“The mobilisation is very broad, involving trade unionists, students, young people, the Yellow Vests, and the whole broad left, but mobilising people beyond the traditional labour movement.”
Dave Kellaway gives an update on the deepening crisis in France.
Yesterday (March 16th), the crisis in France over Macron’s attempt to force people to work another two years before they can take a state pension took a new, dramatic turn. Macron wanted to do a deal with the mainstream conservative party, the Republicans (LR), but given the huge mobilisation in the country against his “reform,” these MPs failed to support the president. So he resorted to the undemocratic but constitutional mechanism of the 49.3 clause to push through his policy without a parliamentary majority.
Élisabeth Borne had to abandon her first attempt to deliver this decision as the NUPES (New Ecological and Social Peoples Union) opposition in parliament stood up with placards and sang the Marseillaise, the French national anthem.
At the same time, workers were gathering in the Place de la Concorde, which faces the National Assembly across the Seine. Police data said there were over 6000 who were joined by Mélenchon (leader of La France Insoumise, LFI, and France Unbowed) and other NUPES leaders. The left-leaning parliamentary opposition has joined in on the half-dozen previous strike and demonstration days. What a contrast with Starmer’s opposition, which bans front bench spokespeople from going anywhere near a picket line or demonstration!
Rolling strikes were already underway in some key sectors of the economy, like the rail, air traffic, and energy sectors, where union organisation is strong. Refuse workers have been taking action in Paris with the rubbish piling up. Workers in Le Havre blocked roundabouts, preventing access to the big industrial zone in the town. Some cars were burned, and barricades were built. Flames arose against the Parisian sky. Police used tear gas and water cannons to clear the protesters, and many were arrested. A meeting of the coordinating committee, involving eight trade union confederations along with student and school student organisations took place on Thursday night and has called for another national day of strikes and demonstrations for the 23rd of March.
Mélenchon has announced that NUPES will support a motion of censure being put forward by an independent parliamentary group (the LIOT). Marine le Pen’s hard-right party, the National Rally (RN), will likely also support it. However, Ciotti, the leader of the more mainstream conservatives, the Republicans (LR), has said his group will not support the vote of no confidence. So the numbers at the moment — about 20 or so — look like they will not be enough to get it passed. The LR fears that it will lose out electorally if there were to be a dissolution of parliament and new elections—the normal consequence of a vote of no confidence passing. Elections now would probably help NUPES increase their vote, with even the possibility of Mélenchon’s election slogan from last year’s parliamentary elections, “Put me in the Matignon (= Downing Street), actually becoming a reality.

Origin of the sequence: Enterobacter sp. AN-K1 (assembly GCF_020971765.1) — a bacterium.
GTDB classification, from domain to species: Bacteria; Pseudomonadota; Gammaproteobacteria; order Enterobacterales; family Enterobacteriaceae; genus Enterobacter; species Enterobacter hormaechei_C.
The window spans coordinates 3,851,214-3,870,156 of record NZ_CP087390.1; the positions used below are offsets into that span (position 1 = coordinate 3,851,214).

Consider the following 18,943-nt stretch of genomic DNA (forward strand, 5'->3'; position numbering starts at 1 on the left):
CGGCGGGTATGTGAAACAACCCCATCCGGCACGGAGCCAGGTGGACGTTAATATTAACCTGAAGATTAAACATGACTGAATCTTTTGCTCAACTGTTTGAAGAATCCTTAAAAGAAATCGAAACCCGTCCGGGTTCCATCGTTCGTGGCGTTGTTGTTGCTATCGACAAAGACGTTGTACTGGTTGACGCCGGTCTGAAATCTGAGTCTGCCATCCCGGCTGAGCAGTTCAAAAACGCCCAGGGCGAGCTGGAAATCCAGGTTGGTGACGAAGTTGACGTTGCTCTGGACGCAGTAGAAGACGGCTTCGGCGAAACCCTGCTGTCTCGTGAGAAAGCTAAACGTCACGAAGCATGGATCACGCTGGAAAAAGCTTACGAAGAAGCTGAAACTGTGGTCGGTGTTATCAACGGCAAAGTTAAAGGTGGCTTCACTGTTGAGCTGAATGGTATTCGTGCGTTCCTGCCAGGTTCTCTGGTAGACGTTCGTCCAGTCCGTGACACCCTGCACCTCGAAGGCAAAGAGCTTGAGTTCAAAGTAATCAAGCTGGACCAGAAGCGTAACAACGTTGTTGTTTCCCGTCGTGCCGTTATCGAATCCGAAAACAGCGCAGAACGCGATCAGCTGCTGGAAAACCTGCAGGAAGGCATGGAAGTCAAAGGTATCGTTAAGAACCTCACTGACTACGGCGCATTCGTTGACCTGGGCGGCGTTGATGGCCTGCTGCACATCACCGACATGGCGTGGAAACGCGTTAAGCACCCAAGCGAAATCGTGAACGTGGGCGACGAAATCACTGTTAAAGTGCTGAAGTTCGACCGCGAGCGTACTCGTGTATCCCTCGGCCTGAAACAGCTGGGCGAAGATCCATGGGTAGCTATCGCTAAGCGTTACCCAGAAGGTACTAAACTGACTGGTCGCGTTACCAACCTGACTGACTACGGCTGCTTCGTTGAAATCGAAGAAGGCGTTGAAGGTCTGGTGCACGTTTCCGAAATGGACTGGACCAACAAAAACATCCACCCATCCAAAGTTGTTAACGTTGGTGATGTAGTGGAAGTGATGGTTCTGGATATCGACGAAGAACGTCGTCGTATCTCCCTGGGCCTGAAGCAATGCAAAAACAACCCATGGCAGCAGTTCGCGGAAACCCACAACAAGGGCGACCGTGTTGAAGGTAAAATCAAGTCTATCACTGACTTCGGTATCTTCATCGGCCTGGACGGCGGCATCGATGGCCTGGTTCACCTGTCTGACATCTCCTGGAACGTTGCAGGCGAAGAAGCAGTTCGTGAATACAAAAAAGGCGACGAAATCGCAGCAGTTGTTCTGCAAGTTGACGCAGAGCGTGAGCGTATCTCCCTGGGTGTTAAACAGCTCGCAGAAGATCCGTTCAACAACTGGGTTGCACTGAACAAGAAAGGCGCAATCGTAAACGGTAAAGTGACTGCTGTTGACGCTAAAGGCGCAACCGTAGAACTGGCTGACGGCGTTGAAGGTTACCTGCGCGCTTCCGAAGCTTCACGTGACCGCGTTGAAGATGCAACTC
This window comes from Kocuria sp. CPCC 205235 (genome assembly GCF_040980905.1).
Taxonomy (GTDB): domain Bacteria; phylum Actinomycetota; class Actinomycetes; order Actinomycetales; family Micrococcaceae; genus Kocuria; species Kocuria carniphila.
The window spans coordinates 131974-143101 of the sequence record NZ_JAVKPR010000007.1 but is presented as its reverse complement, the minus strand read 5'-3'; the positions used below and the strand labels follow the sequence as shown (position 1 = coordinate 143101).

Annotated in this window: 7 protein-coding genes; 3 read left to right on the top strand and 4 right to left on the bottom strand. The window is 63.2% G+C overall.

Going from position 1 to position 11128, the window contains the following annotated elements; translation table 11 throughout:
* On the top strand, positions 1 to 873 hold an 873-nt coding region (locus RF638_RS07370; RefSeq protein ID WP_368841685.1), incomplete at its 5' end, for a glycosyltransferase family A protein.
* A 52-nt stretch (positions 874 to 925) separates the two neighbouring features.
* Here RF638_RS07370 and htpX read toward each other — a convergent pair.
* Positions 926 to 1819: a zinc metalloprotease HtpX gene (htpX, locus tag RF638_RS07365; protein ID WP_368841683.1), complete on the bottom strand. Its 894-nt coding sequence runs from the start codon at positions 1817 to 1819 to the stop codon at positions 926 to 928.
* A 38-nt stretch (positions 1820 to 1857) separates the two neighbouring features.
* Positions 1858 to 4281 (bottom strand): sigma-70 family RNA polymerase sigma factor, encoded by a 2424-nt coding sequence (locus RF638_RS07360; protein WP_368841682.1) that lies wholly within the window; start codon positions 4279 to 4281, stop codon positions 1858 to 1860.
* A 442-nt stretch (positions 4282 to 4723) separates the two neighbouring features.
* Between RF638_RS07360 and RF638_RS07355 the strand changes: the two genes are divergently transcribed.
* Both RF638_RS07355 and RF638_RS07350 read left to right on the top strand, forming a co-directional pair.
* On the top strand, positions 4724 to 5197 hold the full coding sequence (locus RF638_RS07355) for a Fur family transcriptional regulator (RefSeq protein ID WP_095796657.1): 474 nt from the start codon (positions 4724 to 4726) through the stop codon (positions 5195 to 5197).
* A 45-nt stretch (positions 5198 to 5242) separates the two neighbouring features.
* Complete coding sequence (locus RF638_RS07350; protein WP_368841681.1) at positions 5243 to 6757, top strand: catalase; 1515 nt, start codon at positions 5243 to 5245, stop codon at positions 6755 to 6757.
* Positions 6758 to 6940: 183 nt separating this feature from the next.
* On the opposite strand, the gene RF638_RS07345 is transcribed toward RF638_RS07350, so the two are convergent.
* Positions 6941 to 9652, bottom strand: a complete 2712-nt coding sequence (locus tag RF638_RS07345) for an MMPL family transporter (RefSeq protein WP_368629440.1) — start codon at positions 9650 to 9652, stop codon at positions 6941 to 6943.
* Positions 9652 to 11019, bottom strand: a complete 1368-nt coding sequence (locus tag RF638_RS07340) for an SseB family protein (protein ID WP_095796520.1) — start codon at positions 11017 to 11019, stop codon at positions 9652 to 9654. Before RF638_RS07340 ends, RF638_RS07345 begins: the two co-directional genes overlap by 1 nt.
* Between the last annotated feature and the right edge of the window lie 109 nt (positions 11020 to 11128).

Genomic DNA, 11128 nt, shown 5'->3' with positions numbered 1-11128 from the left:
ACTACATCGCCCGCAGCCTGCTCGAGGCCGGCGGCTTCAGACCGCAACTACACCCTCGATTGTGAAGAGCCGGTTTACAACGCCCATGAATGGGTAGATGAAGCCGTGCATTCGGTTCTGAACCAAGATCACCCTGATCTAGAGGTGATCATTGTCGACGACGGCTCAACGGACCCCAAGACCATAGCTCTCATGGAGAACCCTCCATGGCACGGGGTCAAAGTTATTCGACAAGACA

Subsequently, it reinforces a widespread sentiment that parliament can no longer do much and that Macron has to be stopped by the strength of industrial action and street demonstrations. The left wing of the movement is doing everything it can to encourage moves toward an all-out general strike.
Some NUPES MPs are going to the Constitutional Council to try to get the reform ruled unconstitutional, and they will also propose that the people vote on the reform in a referendum. It would block implementation for nine months and also require collecting over 4 million signatures. Other LFI MPs think that the reform can be killed off before then through continued and heightened mobilisation.
Big public meetings are being planned too, which will involve all currents of the movement. This Sunday (March 19th) there is one in Paris with speakers from the LFI, the more moderate Socialist Party, and the New Anticapitalist Party. This does not happen very often.
Opinion polls still show around 70% against Macron, so there is a real crisis of legitimacy for the regime. The mobilisation is very broad, involving trade unionists, students, young people, the Yellow Vests, and the whole broad left, but mobilising people beyond the traditional labour movement. There really is a good chance of it continuing to defeat Macron.
- This article was originally published by the Anti*Capitalist Resistance on March 17th, 2023.
- Dave Kellaway is on the Editorial Board of Anti*Capitalist Resistance, a member of Socialist Resistance, and Hackney and Stoke Newington Labour Party, a contributor to International Viewpoint and Europe Solidaire Sans Frontieres.